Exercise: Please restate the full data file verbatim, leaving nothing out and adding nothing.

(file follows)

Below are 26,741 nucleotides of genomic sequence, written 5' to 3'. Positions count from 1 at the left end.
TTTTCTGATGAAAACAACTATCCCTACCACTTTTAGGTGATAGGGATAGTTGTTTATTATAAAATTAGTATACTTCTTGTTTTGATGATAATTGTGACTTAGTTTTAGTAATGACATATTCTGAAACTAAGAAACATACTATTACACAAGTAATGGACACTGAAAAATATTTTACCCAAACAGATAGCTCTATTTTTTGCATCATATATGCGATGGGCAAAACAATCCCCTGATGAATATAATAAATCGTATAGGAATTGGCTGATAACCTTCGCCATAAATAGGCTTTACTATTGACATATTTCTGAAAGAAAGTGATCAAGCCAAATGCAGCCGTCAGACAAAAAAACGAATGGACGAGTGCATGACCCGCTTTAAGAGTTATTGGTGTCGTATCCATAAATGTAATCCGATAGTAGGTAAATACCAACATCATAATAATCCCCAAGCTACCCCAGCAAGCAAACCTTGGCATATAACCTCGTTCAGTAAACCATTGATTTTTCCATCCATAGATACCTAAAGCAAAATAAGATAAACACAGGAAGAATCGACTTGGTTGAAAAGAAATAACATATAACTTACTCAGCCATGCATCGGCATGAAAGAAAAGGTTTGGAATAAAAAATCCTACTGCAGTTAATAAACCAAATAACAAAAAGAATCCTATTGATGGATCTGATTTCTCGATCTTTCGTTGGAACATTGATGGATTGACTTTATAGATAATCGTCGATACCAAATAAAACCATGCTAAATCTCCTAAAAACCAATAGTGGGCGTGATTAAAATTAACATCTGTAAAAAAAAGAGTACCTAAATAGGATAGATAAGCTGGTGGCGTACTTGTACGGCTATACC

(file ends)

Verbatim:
Below are 26,741 nucleotides of genomic sequence, written 5' to 3'. Positions count from 1 at the left end.
TTTTCTGATGAAAACAACTATCCCTACCACTTTTAGGTGATAGGGATAGTTGTTTATTATAAAATTAGTATACTTCTTGTTTTGATGATAATTGTGACTTAGTTTTAGTAATGACATATTCTGAAACTAAGAAACATACTATTACACAAGTAATGGACACTGAAAAATATTTTACCCAAACAGATAGCTCTATTTTTTGCATCATATATGCGATGGGCAAAACAATCCCCTGATGAATATAATAAATCGTATAGGAATTGGCTGATAACCTTCGCCATAAATAGGCTTTACTATTGACATATTTCTGAAAGAAAGTGATCAAGCCAAATGCAGCCGTCAGACAAAAAAACGAATGGACGAGTGCATGACCCGCTTTAAGAGTTATTGGTGTCGTATCCATAAATGTAATCCGATAGTAGGTAAATACCAACATCATAATAATCCCCAAGCTACCCCAGCAAGCAAACCTTGGCATATAACCTCGTTCAGTAAACCATTGATTTTTCCATCCATAGATACCTAAAGCAAAATAAGATAAACACAGGAAGAATCGACTTGGTTGAAAAGAAATAACATATAACTTACTCAGCCATGCATCGGCATGAAAGAAAAGGTTTGGAATAAAAAATCCTACTGCAGTTAATAAACCAAATAACAAAAAGAATCCTATTGATGGATCTGATTTCTCGATCTTTCGTTGGAACATTGATGGATTGACTTTATAGATAATCGTCGATACCAAATAAAACCATGCTAAATCTCCTAAAAACCAATAGTGGGCGTGATTAAAATTAACATCTGTAAAAAAAAGAGTACCTAAATAGGATAGATAAGCTGGTGGCGTACTTGTACGGCTATACC